In November 2015, after 6 years of working on Carl Linnaeus’s manuscripts, I began a new job as Information Scientist for the Freshwater Biological Association (FBA) on the shores of Windermere. This entails looking after the library, archives, and biological specimens held by the FBA, all of which relate in one way or another to freshwater research and science, ranging from algae, to fish, invertebrates, pollution, limnology, and hydrology. The FBA was founded in 1929, and I have been adjusting to the move from early modern to more contemporary, mostly 20th-century records. After a period of settling in, learning the ropes, and dealing with the aftermath of Storm Desmond in December (which flooded a number of boxes containing zooplankton, phytoplankton, and fish scales), I have been ferreting away in the archives, looking at the notebooks, drawings, graphs, maps, datasets, and correspondence left by FBA scientists. I have been struck by the amount of material there is, waiting to be studied by historians of science. In particular, I have been struck by the importance of drawings, maps and graphs, amongst other scientific visual illustrations, that would appeal to art historians. Three short examples will show the quality and variety of material of particular interest to readers of this website.
During his time at the FBA, in the early 1930s, Harold Philip Moon (1919-1982) carried out pioneer work on the littoral invertebrates. His archives comprises detailed data collection, annotated maps of Lake District waters such as Windermere and Ullswater, and general notes on biology, compiled as a student at Kings College, Cambridge between 1929 and 1932, many of which include fine pencil and ink drawings.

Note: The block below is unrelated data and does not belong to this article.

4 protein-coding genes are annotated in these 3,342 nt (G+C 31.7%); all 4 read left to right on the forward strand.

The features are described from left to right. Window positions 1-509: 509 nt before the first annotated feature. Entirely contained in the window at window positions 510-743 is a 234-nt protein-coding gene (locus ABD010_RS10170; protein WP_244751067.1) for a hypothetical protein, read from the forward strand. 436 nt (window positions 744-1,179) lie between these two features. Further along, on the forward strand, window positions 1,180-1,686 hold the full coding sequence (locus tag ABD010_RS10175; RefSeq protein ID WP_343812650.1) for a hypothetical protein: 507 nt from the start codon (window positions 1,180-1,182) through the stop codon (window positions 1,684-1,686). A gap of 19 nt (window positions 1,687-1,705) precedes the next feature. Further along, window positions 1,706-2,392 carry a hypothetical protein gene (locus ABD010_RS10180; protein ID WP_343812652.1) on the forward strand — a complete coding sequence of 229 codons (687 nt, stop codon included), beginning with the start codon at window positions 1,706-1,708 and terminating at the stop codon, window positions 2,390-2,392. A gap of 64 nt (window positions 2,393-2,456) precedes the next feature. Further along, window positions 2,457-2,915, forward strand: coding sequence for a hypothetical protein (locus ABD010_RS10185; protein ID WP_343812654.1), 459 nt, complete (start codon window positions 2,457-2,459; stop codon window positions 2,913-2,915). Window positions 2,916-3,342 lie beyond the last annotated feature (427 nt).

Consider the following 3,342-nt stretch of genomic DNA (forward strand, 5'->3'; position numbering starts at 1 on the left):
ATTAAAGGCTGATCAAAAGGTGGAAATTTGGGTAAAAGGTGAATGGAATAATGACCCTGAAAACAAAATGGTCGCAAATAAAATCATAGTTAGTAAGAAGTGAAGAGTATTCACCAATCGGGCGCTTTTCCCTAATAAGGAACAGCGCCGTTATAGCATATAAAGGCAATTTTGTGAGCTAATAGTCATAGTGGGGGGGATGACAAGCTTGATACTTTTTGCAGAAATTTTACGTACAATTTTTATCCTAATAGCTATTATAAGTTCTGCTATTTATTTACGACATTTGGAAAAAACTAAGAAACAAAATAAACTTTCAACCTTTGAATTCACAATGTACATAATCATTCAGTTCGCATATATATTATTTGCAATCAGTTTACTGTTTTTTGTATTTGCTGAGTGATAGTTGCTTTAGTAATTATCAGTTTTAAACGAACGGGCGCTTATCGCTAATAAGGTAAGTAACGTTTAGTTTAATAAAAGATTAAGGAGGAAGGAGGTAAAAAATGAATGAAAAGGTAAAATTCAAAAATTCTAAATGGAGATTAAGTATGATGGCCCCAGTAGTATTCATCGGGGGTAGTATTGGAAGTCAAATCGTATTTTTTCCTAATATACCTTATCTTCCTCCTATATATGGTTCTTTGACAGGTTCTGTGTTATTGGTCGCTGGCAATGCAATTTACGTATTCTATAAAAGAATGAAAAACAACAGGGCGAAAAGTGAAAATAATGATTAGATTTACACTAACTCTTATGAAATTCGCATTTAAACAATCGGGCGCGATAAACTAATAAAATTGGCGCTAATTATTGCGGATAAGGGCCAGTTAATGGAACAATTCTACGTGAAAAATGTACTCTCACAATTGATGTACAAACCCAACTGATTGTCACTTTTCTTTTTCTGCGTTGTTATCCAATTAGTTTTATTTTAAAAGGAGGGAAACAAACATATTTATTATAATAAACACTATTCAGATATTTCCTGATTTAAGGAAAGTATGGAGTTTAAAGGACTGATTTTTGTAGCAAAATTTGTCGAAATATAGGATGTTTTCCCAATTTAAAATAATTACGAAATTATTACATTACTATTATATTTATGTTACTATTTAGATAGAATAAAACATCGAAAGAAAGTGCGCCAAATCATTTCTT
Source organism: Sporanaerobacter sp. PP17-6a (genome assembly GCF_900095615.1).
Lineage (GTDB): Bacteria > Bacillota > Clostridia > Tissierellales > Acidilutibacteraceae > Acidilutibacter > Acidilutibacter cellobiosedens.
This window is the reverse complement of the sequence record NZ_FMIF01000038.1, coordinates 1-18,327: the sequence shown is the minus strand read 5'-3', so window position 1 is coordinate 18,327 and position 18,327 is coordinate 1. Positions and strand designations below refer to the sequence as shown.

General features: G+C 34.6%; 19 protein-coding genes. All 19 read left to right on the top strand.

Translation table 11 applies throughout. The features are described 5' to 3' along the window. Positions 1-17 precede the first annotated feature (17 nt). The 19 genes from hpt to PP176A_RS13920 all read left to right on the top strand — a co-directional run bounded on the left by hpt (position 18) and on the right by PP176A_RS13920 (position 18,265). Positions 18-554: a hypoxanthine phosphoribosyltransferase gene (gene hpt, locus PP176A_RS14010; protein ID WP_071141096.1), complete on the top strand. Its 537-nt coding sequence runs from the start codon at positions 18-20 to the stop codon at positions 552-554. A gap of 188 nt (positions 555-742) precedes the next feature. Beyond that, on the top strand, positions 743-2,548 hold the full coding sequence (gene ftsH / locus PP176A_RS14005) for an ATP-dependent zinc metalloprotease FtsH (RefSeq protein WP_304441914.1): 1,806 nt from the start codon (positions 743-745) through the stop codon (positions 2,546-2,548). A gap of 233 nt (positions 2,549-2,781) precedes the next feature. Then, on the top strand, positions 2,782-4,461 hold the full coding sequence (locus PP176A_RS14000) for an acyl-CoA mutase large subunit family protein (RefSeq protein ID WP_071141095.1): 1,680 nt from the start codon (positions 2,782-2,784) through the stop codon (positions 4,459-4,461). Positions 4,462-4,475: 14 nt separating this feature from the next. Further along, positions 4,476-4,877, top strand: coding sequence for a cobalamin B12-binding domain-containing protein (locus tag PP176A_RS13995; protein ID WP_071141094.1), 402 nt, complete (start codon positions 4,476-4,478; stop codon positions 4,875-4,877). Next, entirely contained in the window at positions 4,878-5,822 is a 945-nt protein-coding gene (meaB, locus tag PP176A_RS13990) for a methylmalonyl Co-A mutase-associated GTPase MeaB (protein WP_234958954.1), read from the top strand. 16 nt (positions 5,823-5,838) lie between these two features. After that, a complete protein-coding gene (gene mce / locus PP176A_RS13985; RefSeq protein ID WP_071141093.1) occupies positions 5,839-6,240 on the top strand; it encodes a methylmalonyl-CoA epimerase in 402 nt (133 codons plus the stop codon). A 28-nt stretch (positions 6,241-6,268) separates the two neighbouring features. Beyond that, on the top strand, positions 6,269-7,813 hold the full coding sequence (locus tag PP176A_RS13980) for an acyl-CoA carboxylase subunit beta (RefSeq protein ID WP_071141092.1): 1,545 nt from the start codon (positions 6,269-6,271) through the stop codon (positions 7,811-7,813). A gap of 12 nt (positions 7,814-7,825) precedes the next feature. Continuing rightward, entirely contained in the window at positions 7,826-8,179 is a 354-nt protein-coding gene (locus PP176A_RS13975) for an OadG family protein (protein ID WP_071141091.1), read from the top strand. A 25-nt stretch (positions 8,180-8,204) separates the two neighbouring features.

Fig. 1. 1913 map of the shore of Windermere with detailed annotation by H.P. Moon, 1950s?
Thomas T. Macan (1910-1985) had a distinguished career as an entomologist, focusing on aquatic insects, which he studied for most of his life at the FBA from 1935 to 1976. His fieldwork notebooks are meticulously drawn up. Macan produced some of the identification keys of freshwater insects that were published by the FBA, including the drawings, the originals of which are in the FBA archives. Macan was clearly attentive to the quality and practices of scientific illustrations. While investigating a map chest the other week, I stumbled across a set of 18 boards (approximately A1 in format) entitled ‘Methods of Illustrating Figures and Diagrams by T.T. Macan’. These boards, produced in April 1976, are sets of instructions for scientific illustrations, looking at contrast, line shading, symbols, graphs, histograms, maps and how to draw types of apparatus.
Fig. 2. ‘Methods of Illustrating Figures and Diagrams by T.T. Macan’: board explaining contrast, using the work of John Lund
John Lund (1912-2015) and Hilda Canter-Lund (1922-2007) were algologists who both worked at the FBA for most of their career. Together they compiled Freshwater Algae: their microscopic world explored (1995), which contained Hilda Canter-Lund’s beautiful photographs of microscopic algae. John Lund was also responsible for the Fritsch Collection of illustrations of freshwater, brackish and terrestrial Algae (for more information on this collection, see http://www.fba.org.uk/fritsch-collection).
The FBA holds a rich collection of unstudied archives, of particular interest to historians of science and art historians. Some of the collections can be found on Archives Hub (http://archiveshub.ac.uk/contributors/freshwaterbiologicalassociation.html). For more information, please contact me at email@example.com